Richard Ha writes:
Although we are testifying in strong support of HB106 HD2, SD1, we would support any bill or combination of bills that further our efforts to bring lower-cost electricity to the Big Island in a pono way.
Aloha Chair Gabbard and Vice Chair Ruderman:
The Big Island Community Coalition (BICC) is strongly in favor of HB106 HD2, SD1.
The BICC steering committee members are Dave DeLuz, Jr., President of Big Island Toyota; John E. K. Dill, Chair of the Ethics Commissions; Rockne Freitas, former Chancellor, Hawai‘i Community College; Michelle Galimba, Rancher and Board of Agriculture member; Richard Ha, farmer, Hamakua Springs; Wallace Ishibashi, Royal Order of Kamehameha; Ku‘ulei Kealoha Cooper, Trustee, Kealoha Estate; D. Noelani Kalipi, who helped write the Akaka Bill; Ka‘iu Kimura, Director of Imiloa Astronomy Center; Robert Lindsey, OHA; H. M. (Monty) Richards, Rancher; Marcia Sakai, Vice Chancellor, University of Hawai‘i at Hilo; Kumu Lehua Veincent, Principal, Kamehameha High School, Kea‘au; William Walter, President, Shipman Estate. All speak here in their private capacity.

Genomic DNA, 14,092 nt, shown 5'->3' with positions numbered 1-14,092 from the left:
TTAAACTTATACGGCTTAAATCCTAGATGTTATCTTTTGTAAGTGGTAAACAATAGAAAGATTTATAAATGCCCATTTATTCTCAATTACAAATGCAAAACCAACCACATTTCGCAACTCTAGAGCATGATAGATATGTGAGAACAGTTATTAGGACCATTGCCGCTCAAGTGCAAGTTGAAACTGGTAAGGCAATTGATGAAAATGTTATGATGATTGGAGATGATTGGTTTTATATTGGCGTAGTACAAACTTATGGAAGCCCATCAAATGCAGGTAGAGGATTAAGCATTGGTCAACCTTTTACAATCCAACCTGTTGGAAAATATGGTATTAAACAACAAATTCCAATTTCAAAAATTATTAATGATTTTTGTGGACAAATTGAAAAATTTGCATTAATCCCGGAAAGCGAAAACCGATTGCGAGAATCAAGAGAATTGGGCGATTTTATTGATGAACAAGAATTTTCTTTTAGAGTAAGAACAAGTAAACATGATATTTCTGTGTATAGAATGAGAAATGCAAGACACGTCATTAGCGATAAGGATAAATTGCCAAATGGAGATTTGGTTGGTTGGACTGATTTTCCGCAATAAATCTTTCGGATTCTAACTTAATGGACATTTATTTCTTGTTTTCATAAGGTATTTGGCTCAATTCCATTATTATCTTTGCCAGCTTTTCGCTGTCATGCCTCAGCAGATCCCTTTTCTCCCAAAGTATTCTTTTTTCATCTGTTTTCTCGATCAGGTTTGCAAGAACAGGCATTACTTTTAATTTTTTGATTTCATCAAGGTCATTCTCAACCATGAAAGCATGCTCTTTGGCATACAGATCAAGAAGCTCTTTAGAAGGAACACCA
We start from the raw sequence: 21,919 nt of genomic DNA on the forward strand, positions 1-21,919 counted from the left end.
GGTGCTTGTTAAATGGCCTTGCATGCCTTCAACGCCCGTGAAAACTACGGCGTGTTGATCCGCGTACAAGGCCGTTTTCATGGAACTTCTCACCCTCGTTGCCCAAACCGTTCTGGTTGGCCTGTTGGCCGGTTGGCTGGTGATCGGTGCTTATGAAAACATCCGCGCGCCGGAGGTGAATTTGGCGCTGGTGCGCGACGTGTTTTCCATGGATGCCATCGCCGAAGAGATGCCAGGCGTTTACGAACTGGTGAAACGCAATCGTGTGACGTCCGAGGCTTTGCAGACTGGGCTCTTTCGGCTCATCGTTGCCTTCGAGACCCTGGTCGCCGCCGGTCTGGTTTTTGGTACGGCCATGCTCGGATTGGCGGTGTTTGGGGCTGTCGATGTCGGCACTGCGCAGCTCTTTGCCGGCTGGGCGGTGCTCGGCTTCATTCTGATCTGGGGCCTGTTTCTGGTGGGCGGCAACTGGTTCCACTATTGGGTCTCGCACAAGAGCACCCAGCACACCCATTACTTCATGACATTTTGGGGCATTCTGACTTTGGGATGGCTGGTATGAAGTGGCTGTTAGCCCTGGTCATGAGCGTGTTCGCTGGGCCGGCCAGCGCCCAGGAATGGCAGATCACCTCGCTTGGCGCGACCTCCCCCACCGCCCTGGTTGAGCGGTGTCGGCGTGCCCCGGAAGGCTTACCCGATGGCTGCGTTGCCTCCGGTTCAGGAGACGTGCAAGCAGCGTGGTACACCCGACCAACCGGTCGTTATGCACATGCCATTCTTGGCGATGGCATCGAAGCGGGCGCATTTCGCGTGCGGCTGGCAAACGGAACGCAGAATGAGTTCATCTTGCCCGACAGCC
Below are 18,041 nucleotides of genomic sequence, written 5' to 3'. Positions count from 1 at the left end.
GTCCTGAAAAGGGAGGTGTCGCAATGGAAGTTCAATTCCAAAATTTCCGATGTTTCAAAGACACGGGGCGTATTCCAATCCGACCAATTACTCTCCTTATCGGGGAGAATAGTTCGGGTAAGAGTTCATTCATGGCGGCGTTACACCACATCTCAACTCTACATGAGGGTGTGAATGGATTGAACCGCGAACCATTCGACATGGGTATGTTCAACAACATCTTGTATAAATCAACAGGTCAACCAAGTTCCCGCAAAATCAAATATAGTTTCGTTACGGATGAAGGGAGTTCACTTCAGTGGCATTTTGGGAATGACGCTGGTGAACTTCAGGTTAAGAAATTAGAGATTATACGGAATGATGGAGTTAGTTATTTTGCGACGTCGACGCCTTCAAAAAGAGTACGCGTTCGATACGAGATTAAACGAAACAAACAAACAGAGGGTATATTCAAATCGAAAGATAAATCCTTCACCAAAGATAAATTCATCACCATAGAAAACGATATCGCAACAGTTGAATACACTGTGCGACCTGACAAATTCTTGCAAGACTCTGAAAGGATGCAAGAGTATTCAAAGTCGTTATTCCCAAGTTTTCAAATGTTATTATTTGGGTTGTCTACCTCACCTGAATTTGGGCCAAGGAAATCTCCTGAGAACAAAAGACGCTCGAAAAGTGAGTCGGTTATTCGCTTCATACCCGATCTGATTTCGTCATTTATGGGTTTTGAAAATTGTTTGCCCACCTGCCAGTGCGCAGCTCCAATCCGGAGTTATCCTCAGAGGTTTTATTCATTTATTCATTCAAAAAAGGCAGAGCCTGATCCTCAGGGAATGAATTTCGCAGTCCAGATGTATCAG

Our mission is to drive down the cost of electricity on the Big Island. The cost of the Big Island’s electricity has been 25 percent higher than O‘ahu’s for as long as we can remember. Yet the Big Island has the lowest median family income in the state. Three school complexes in East Hawai‘i lead the state in free and subsidized school lunches: Pahoa at 89 percent, Ka‘u at 87 percent and Kea‘au at 86 percent.
Education is the best predictor of family income. But because the Big Island’s electricity rate is 25 percent higher than O‘ahu’s, we waste more than $250,000 annually in some of our school complexes.
The cost to generate electricity from geothermal is less than half that of oil. And because the Big Island will be over the hot spot for more than 500,000 years, that cost will be relatively stable – unlike the cost of oil, which will rise in the not-too-distant future.
I asked Carl Bonham, Executive Director of the UH Economic Research Organization, if it is fair to conclude that if geothermal were the primary base power for the Big Island, then the Big Island would become more competitive to the rest of the world as oil prices rise? He said, Yes, we would become more competitive. I concluded, and he agreed, that our standard of living would then rise. And that our working homeless could get off the streets.
We all need to work together to make things work. Get thousand reasons why no can! We only looking for the one reason why CAN!
BICC Steering Committee Representative